Work proceeds slowly but steadily on making things faster and easier for businesses trying to grapple with Fresno City Hall bureaucracy.
The City Council on Thursday got a 90-minute update on the progress of Mayor Ashley Swearengin's Business Friendly Fresno Initiative.
Members of the task force charged with turning the initiative's name into reality said a new era for job-producing development is coming to City Hall.
"We'll never be satisfied with the status quo," planning director Jennifer Clark said. "We always want to be the best."
The update made agonizingly clear that project approval in a society of competing interests is mind-numbingly complex. How to balance developers' competitive need for speed with the public's demand for proper caution?
Task force members said some tips are already in action. For example, a development review committee launched in January has already reviewed 61 projects, fast-tracking eight of them.
Clark said her department's culture is changing. The public's legal protections remain in place, she said. An super-charged, business-friendly attitude is to be found everywhere, she said.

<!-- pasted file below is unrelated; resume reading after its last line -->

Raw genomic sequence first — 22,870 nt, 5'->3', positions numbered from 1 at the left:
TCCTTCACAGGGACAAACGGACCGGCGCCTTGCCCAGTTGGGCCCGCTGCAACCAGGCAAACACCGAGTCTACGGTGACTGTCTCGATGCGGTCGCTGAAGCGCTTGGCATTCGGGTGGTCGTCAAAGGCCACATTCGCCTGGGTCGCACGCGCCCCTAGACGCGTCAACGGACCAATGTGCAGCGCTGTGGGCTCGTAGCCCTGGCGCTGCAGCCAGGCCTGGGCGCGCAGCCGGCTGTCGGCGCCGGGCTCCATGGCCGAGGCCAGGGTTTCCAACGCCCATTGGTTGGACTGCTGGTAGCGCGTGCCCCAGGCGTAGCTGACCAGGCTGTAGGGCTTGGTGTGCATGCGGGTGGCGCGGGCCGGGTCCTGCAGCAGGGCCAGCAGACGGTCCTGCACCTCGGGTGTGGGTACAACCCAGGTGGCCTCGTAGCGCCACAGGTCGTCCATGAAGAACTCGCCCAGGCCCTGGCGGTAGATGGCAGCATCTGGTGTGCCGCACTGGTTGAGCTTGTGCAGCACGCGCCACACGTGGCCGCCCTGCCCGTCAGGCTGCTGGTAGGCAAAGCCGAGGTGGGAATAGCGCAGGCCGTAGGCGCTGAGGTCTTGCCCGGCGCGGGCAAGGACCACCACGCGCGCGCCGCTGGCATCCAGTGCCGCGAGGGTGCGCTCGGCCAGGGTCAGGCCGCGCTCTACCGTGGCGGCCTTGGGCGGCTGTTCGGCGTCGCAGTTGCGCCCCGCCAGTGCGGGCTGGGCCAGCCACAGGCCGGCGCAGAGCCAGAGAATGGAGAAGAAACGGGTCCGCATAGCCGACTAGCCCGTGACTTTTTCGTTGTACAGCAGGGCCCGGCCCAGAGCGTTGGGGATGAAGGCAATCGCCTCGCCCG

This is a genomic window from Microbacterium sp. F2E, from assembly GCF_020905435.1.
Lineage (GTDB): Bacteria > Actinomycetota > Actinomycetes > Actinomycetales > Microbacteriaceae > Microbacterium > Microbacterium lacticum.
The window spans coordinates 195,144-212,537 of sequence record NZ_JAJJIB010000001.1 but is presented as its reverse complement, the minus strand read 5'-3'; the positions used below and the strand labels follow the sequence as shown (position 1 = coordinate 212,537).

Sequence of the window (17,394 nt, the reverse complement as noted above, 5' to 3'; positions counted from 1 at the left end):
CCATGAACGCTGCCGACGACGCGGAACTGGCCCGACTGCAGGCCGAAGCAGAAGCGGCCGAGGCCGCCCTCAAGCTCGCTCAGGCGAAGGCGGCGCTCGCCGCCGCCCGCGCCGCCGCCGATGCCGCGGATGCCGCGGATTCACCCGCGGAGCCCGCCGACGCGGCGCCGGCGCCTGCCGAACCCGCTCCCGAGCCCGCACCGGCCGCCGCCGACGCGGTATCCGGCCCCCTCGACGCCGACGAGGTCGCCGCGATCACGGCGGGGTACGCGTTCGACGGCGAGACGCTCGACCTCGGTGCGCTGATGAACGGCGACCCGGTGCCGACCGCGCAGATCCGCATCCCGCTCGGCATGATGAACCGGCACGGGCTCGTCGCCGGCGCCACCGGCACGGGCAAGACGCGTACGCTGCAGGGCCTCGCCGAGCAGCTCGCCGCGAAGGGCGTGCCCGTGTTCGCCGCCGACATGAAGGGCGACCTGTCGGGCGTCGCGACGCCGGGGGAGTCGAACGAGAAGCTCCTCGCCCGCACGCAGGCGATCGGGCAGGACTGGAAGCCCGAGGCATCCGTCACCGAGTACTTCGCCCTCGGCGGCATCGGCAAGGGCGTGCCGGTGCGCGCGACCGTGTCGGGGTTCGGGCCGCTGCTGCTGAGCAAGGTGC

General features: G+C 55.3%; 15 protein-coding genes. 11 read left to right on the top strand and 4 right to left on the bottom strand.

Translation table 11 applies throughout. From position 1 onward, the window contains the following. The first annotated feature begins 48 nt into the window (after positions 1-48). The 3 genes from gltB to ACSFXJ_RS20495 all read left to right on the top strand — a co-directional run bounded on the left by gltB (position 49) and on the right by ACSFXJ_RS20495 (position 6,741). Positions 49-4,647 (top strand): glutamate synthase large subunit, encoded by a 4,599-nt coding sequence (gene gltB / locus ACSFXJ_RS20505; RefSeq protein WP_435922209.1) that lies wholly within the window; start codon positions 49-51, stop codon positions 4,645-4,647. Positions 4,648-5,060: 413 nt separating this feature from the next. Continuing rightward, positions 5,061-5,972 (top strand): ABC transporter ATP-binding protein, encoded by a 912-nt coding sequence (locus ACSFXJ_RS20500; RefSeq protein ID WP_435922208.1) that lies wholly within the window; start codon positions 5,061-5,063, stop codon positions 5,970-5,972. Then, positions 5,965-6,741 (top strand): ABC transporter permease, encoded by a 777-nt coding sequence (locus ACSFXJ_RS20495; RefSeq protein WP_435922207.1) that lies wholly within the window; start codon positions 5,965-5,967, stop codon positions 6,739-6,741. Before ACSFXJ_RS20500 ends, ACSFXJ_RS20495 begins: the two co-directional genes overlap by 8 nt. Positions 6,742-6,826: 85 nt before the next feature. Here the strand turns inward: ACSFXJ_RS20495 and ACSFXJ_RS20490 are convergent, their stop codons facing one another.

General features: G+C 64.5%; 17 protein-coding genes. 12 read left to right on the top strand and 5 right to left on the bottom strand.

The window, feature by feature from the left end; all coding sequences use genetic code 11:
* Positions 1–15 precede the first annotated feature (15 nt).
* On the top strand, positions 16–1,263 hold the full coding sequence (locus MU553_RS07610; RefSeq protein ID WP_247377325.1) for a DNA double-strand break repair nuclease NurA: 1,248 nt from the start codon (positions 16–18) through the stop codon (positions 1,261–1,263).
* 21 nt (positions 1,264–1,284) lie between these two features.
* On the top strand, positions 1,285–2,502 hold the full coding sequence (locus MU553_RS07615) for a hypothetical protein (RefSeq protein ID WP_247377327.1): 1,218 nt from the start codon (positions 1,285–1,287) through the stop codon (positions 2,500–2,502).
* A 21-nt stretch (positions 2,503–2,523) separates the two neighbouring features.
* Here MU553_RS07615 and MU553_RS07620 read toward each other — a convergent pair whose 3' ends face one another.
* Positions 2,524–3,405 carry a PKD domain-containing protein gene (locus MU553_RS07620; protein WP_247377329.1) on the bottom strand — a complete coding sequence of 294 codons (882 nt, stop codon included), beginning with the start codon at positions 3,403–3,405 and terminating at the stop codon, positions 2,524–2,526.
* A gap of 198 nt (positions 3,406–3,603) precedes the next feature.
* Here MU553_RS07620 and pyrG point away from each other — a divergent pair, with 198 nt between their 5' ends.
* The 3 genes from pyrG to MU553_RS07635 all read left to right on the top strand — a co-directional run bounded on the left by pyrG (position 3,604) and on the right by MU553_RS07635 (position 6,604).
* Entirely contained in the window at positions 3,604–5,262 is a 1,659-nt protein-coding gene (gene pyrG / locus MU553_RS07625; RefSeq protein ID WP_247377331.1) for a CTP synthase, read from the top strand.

Swearengin said the city must invest in better computer software and more planning department staff. The prospect of private-sector jobs is at stake, she said.
It could be months before the task force's work is felt in the planning department and several years before its full effects are obvious, city officials said.
It'll be worth the wait, City Manager Bruce Rudd said. He noted that Fresno in recent years has been compared unfavorably to difficult planning pipelines in other cities.
"We want to be in a situation where we will become the model," Rudd said.
Council President Steve Brandau, a task force member, said he's hearing mixed reviews from the business community.
"I am keeping my fingers crossed that we can complete the overhaul," Brandau said.
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